I can’t believe that we actually have to talk about this, but if we do, it’s a good thing that we have Jacob Sullum around to set straight anyone at the White House who is interested in gathering the facts:
The revenue to be gained from a slower depreciation schedule for corporate jets, writes The Washington Post‘s Glenn Kessler, is “so small the White House could not even provide an estimate.” Republican congressional staffers say it amounts to about $3 billion over a decade, or $300 million a year, which is 0.02 percent of this year’s budget deficit. If Obama can fund food inspection, college scholarships, medical research, the National Weather Service, and Medicare for that amount, he should have no trouble balancing the budget without raising taxes.
The whole point of Obama’s rants against corporate jets, of course, is to shame Republicans into going along with tax increases by portraying them as fat cats’ lapdogs, salivating at the thought of balancing the budget on the backs of uneducated, untreated food poisoning victims who don’t even know whether the sun will come out tomorrow because the government can’t afford to pay for meteorologists anymore. Still, he’s right that there’s no reason to assume corporate aircraft degrade faster than commercial aircraft. For that matter, why pretend that planes fall apart after seven years, when they actually last for decades?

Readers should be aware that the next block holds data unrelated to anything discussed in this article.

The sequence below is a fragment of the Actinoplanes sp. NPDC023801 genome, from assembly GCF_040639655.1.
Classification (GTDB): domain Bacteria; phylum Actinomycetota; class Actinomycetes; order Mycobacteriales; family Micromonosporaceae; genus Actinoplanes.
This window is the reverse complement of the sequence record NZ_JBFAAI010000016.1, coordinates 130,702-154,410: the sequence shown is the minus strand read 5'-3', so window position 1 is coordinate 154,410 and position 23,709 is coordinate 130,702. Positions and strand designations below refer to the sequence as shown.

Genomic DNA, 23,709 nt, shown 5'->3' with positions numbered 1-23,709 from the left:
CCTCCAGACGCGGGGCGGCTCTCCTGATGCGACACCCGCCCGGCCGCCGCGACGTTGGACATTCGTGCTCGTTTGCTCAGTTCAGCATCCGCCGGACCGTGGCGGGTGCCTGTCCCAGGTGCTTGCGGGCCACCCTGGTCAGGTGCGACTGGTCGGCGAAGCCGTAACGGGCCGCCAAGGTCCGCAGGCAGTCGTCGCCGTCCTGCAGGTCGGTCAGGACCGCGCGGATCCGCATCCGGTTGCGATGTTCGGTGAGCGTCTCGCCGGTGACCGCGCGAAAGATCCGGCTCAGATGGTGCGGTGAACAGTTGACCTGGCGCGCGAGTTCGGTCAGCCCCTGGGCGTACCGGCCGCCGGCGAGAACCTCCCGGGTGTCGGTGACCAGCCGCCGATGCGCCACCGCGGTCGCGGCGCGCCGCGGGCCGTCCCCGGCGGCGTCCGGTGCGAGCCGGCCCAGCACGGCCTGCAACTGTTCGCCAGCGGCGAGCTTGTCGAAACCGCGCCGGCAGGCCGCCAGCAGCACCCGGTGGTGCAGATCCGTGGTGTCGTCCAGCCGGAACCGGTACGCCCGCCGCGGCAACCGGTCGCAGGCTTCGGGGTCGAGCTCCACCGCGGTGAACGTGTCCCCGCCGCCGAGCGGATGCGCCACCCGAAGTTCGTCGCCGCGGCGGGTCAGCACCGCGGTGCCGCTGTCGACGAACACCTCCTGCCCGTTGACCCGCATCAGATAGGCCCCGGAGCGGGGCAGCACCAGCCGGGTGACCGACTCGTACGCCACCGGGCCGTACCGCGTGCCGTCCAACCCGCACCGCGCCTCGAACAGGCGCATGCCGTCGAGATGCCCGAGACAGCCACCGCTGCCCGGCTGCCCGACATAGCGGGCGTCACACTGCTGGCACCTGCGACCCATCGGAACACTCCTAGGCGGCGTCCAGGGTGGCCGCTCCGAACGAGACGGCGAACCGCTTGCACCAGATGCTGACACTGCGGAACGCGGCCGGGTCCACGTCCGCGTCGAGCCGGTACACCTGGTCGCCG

Congress wrote those depreciation schedules into law in 1986, leaving it to the Treasury Department to adjust them as appropriate. Two years later, Congress revoked that authority, presumably due to some well-placed lobbying.
Yet on three separate occasions, Obama himself has championed even faster depreciation for business aircraft in the name of stimulating the economy. The most recent law, signed by Obama in December, allows businesses to write off the entire cost of planes purchased between September 8, 2010, and December 31, 2011, in the first year.
Aircraft manufacturers, whose special treatment accounts for something like 0.03 percent of all tax breaks, are understandably dismayed at their quick transformation from engines of job creation into accomplices of corporate villains. Ed Bolen, president of the National Business Aviation Association,complains that “the president has inexplicably chosen to vilify and mischaracterize business aviation—an industry that is critical for citizens, companies, and communities across the U.S., and one that can play a central role in the economic recovery he says he wants to promote.”